Wong Jing is a prominent figure in Hong Kong cinema. He has directed, penned and produced more than 100 films.
But in recent years, he has been in the news mostly for directing mainland productions such as the hit franchise The Man from Macao.
With Color of the Game, a thriller set to open across China on Friday, Wong will again be seen in his familiar zone of making films about gangsters in Hong Kong. The latest in the Color series has elements typical of such films: brotherhood, slums and street fights. The earlier films are Color of the Truth (2003) and Color of Loyalty (2005).
Starring Simon Yam and Jordan Chan, the Hong Kong actors known for their roles in gangster classics, Color of the Game is about a gang whose members get trapped in a conspiracy, pushing them to desperation.
The protagonists wear white clothes in the film, which Wong calls a "tribute to the cinematic art of violent aesthetics" created by Chang Cheh, a late master of Hong Kong cinema.
"I was fascinated with Cheh's movies when I was young. Most of his martial arts heroes wear white robes on screen, making it a sort of a symbol of top fighters," Wong, 62, said at a Beijing preview last week.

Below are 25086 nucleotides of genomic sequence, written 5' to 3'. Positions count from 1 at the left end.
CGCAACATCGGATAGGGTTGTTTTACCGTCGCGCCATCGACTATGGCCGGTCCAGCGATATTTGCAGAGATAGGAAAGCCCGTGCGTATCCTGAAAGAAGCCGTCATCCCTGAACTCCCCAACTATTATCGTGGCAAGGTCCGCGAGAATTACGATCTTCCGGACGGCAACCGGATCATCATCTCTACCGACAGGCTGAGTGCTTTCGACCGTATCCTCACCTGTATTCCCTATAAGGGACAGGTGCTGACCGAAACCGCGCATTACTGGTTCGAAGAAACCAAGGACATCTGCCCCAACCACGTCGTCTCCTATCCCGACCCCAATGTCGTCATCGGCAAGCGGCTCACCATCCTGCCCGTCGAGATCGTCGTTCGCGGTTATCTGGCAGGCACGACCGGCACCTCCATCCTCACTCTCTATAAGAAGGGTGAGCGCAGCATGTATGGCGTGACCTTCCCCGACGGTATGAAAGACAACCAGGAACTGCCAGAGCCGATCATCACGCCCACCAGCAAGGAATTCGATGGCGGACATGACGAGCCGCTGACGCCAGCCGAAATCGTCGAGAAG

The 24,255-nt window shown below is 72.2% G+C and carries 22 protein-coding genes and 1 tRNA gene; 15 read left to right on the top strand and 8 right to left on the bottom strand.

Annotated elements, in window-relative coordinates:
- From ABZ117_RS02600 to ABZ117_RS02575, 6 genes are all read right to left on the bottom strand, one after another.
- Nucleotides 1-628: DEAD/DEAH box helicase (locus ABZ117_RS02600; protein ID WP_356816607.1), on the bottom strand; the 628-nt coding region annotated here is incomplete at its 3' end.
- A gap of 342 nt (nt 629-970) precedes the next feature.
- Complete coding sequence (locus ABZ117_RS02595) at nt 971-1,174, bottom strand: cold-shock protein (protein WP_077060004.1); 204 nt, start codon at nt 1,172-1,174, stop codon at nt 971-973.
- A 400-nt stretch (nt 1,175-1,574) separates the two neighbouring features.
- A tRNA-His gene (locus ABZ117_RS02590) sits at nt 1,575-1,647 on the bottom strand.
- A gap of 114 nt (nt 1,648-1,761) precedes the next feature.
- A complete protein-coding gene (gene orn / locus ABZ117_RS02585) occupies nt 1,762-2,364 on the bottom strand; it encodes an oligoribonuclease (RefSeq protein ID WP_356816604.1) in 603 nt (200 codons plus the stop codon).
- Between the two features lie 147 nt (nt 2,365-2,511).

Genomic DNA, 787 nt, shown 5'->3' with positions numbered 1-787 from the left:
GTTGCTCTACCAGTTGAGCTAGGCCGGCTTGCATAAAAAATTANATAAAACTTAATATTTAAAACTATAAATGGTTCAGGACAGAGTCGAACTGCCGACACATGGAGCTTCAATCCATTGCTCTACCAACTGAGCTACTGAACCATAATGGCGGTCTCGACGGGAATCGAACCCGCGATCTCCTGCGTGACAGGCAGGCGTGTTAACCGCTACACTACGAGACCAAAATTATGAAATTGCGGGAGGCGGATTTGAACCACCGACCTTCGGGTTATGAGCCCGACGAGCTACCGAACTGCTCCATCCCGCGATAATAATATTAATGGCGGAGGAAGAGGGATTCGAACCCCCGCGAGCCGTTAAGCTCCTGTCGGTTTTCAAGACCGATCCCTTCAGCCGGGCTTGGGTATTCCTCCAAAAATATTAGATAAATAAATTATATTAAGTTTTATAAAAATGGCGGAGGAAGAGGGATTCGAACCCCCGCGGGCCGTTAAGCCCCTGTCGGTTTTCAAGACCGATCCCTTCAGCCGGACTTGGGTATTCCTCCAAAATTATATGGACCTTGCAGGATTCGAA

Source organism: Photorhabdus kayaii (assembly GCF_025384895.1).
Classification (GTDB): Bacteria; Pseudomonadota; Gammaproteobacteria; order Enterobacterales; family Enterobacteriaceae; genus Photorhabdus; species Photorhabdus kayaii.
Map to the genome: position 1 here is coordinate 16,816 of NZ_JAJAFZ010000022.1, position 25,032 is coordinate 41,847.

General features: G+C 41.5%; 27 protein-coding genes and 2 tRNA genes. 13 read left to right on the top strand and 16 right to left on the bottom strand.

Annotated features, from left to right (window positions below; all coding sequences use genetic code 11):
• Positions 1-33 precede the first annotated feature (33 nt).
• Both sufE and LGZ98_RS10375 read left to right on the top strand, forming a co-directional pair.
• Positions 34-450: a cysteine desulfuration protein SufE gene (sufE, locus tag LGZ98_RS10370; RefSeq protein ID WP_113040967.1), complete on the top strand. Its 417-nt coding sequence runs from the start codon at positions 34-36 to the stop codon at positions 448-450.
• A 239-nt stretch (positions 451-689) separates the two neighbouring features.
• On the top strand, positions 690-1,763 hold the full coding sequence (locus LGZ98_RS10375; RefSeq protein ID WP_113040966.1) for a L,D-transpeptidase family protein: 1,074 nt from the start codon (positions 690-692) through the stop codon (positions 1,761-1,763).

Wong is the movie's main producer.
In one of the film's funny scenes, a hooligan played by veteran Hong Kong actor Suet Lam is seen continuously eating rice to dodge questions from those whom he has betrayed.
"He fears answering the questions. If he opens his mouth to speak, it may get him and his family killed," Wong says.
The film is also a survival tale of people on the city's edges, not just a simple cat-and-mouse game between police and criminals, Wong says.
Hong Kong gangster movies helped establish a few actors in Hollywood once and inspired such films in the United States, but the genre has seen a decline over the past decade.
"It is a part of world cinema. I have faith that such movies with Hong Kong flavor won't vanish from the big screen," Wong says.
The film's characters speak Cantonese but it has been dubbed in Mandarin for the mainland market.
At a time when the Hong Kong film industry is facing a shortage of performers, directors and scriptwriters, Wong says he will focus on training new talent.
"I will reduce my directoral work on account of health, but help youngsters realise their dreams in cinema," he says.
And, Color of the Game does just that. While Wong has produced the film, he has helped younger filmmaker Kam Ka-wai direct it.
But the film will likely face some competition in the mainland market.
Thanks to the rapidly expanding industry, mainland filmmakers have shown growing interest in producing crime movies. Guilty of Mind, which is about a psychologist and a cop working together to hunt a serial killer, will also be released in September.